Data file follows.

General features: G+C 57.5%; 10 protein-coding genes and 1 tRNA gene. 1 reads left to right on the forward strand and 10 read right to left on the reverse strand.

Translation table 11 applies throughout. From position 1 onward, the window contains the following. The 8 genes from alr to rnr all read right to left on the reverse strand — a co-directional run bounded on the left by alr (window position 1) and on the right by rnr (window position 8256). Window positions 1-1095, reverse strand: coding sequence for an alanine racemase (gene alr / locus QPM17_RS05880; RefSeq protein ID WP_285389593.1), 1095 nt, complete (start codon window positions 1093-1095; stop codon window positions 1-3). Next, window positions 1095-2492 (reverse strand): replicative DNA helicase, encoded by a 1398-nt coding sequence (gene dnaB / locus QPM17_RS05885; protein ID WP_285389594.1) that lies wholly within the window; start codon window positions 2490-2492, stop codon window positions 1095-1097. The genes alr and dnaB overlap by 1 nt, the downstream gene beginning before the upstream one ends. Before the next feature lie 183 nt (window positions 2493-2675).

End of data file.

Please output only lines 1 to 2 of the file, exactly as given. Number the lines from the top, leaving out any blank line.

General features: G+C 57.5%; 10 protein-coding genes and 1 tRNA gene. 1 reads left to right on the forward strand and 10 read right to left on the reverse strand.

Translation table 11 applies throughout. From position 1 onward, the window contains the following. The 8 genes from alr to rnr all read right to left on the reverse strand — a co-directional run bounded on the left by alr (window position 1) and on the right by rnr (window position 8256). Window positions 1-1095, reverse strand: coding sequence for an alanine racemase (gene alr / locus QPM17_RS05880; RefSeq protein ID WP_285389593.1), 1095 nt, complete (start codon window positions 1093-1095; stop codon window positions 1-3). Next, window positions 1095-2492 (reverse strand): replicative DNA helicase, encoded by a 1398-nt coding sequence (gene dnaB / locus QPM17_RS05885; protein ID WP_285389594.1) that lies wholly within the window; start codon window positions 2490-2492, stop codon window positions 1095-1097. The genes alr and dnaB overlap by 1 nt, the downstream gene beginning before the upstream one ends. Before the next feature lie 183 nt (window positions 2493-2675).